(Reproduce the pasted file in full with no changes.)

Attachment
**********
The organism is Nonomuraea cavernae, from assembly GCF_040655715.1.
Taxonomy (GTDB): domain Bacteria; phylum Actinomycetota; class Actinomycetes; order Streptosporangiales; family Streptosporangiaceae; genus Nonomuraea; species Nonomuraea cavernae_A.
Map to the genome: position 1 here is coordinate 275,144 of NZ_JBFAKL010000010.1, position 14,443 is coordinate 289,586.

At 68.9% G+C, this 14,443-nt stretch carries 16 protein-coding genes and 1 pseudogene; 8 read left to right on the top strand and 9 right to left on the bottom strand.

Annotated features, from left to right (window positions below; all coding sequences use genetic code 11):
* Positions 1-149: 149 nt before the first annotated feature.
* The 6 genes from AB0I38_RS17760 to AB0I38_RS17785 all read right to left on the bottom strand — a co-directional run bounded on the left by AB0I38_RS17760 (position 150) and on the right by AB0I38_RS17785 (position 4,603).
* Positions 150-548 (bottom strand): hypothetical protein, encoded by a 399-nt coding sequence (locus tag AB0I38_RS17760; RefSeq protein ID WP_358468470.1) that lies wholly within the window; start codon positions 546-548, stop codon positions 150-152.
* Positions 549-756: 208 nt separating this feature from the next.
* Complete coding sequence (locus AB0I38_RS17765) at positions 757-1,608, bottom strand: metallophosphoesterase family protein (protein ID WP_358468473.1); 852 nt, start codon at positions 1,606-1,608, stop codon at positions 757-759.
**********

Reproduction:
The organism is Nonomuraea cavernae, from assembly GCF_040655715.1.
Taxonomy (GTDB): domain Bacteria; phylum Actinomycetota; class Actinomycetes; order Streptosporangiales; family Streptosporangiaceae; genus Nonomuraea; species Nonomuraea cavernae_A.
Map to the genome: position 1 here is coordinate 275,144 of NZ_JBFAKL010000010.1, position 14,443 is coordinate 289,586.

At 68.9% G+C, this 14,443-nt stretch carries 16 protein-coding genes and 1 pseudogene; 8 read left to right on the top strand and 9 right to left on the bottom strand.

Annotated features, from left to right (window positions below; all coding sequences use genetic code 11):
* Positions 1-149: 149 nt before the first annotated feature.
* The 6 genes from AB0I38_RS17760 to AB0I38_RS17785 all read right to left on the bottom strand — a co-directional run bounded on the left by AB0I38_RS17760 (position 150) and on the right by AB0I38_RS17785 (position 4,603).
* Positions 150-548 (bottom strand): hypothetical protein, encoded by a 399-nt coding sequence (locus tag AB0I38_RS17760; RefSeq protein ID WP_358468470.1) that lies wholly within the window; start codon positions 546-548, stop codon positions 150-152.
* Positions 549-756: 208 nt separating this feature from the next.
* Complete coding sequence (locus AB0I38_RS17765) at positions 757-1,608, bottom strand: metallophosphoesterase family protein (protein ID WP_358468473.1); 852 nt, start codon at positions 1,606-1,608, stop codon at positions 757-759.